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Officers from Staffordshire are urging tool van owners to secure their vehicles and remove valuables after a spate of thefts this week saw tools stolen.

Offenders appear to be cutting holes in doors and locks, peeling panels back and damaging windows, in order to access tools which have been stored in vans overnight.

Ford Transits, Vauxhall Vivaros and Mercedes Vitos are amongst the most commonly affected vehicles – where items such as Dewalt tools, drills, grinders and stereos have been reported stolen.

Fourteen separate incidents were reported in East Staffordshire, Lichfield and Stafford, from Monday (28 February) to Tuesday (1 March), with eight of them taking place at residential locations, five at hotels and one at a business premises.

Two incidents were reported on Tuesday (1 March) at a car park on Lichfield Road, Barton-under-Needwood where tools, including drills, grinders and hedgecutters, were stolen from two Ford Transits between 5.30pm on Monday (28 February) and 7.10am on Tuesday (1 March).

Two incidents were also reported on Tuesday (1 March) at a further car park on Rykneld Street, Lichfield, where a Ford Transit and a Mercedes Vito were broken into.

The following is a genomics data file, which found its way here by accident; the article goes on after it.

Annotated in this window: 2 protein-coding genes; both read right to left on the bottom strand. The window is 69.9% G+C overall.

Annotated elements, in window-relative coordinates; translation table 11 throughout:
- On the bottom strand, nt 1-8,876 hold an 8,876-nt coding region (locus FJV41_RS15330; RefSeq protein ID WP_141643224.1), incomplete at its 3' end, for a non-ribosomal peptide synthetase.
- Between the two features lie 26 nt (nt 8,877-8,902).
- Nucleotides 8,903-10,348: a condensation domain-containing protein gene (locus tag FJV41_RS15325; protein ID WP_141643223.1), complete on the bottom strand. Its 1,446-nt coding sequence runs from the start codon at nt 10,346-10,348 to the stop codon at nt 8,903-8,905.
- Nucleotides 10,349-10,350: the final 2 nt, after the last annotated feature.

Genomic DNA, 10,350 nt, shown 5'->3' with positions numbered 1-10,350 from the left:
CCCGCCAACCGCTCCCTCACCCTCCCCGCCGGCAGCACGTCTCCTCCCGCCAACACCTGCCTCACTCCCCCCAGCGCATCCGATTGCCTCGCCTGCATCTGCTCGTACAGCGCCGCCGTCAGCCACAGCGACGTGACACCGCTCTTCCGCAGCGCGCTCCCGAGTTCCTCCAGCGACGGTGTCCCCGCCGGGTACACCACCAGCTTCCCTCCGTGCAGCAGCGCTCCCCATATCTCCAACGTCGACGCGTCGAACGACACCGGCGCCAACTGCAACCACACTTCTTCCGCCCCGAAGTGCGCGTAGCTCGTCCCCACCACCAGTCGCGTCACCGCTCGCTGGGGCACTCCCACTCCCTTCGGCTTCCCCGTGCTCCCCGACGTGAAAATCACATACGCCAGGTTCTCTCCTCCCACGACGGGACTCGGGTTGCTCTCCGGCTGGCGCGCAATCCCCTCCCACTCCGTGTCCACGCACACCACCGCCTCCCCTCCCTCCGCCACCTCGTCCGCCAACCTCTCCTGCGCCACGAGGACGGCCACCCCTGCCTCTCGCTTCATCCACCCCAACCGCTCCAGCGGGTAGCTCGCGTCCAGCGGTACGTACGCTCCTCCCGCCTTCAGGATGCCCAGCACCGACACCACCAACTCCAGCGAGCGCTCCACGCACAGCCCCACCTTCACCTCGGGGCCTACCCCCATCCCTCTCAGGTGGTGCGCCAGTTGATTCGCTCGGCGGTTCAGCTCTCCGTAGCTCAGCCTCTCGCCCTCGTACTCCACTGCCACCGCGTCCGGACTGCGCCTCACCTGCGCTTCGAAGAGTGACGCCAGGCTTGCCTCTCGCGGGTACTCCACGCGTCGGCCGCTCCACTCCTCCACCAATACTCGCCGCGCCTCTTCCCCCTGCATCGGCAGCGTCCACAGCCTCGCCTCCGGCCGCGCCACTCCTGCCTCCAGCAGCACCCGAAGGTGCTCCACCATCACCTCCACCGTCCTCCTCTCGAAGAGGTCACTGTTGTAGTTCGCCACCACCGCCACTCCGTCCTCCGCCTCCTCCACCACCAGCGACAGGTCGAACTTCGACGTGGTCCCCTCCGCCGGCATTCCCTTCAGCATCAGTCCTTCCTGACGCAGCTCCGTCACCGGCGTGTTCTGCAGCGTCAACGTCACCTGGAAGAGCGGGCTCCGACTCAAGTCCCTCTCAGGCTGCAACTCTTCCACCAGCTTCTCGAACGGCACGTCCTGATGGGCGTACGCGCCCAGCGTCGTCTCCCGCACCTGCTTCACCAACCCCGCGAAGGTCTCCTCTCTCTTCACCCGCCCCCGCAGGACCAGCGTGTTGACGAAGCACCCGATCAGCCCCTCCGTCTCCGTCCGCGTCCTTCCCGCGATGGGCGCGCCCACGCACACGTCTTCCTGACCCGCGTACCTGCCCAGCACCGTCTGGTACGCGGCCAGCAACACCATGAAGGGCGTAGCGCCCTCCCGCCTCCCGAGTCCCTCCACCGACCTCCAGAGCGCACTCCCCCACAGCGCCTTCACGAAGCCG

These offences took place between 5.30pm on Monday (28 February) and 9am on Tuesday (1 March), although nothing was reported stolen.

A Volkswagen van parked at a car park on Second Avenue, Burton, was then targeted.

The rear door had been damaged by the offenders and it is believed the offence took place between 6pm on Monday (28 February) and 9.15am on Tuesday (1 March).

No tools were reported stolen.

Between 3am and 3.30am on Tuesday (1 March), Bosch combi and SDS drills and a Bosch router, worth £400, were stolen from a Vauxhall Vivaro parked at a car park on Shropshire Brook Road, Rugeley.

While at around 3.15am on Tuesday (1 March), a Renault Trafic and a Nissan NV300 were broken into near Lichfield Road, Rugeley.

No items were stolen and the offender was seen wearing a waterproof jacket with their hood up.

Chief Inspector Scott Gidman, of the East Staffordshire Neighbourhood Policing Team, said: “These type of offences can have a profound impact on the livelihoods of the victims.

“Van owners should remain vigilant and consider their vehicle’s security to mitigate the chances of them falling victim to such offences.

“Where possible, lock your van in a secure garage or use a steering lock to deter any opportunists from targeting your vehicle. If possible, make sure your van is parked in direct view of CCTV cameras.

“You should attempt to remove tools from vans overnight. An alternative can be to mark them clearly with their name using paint pens and sealing that with a clear lacquer spray.

“I would also suggest using a lockable cabinet and small cameras can also be installed inside vans.”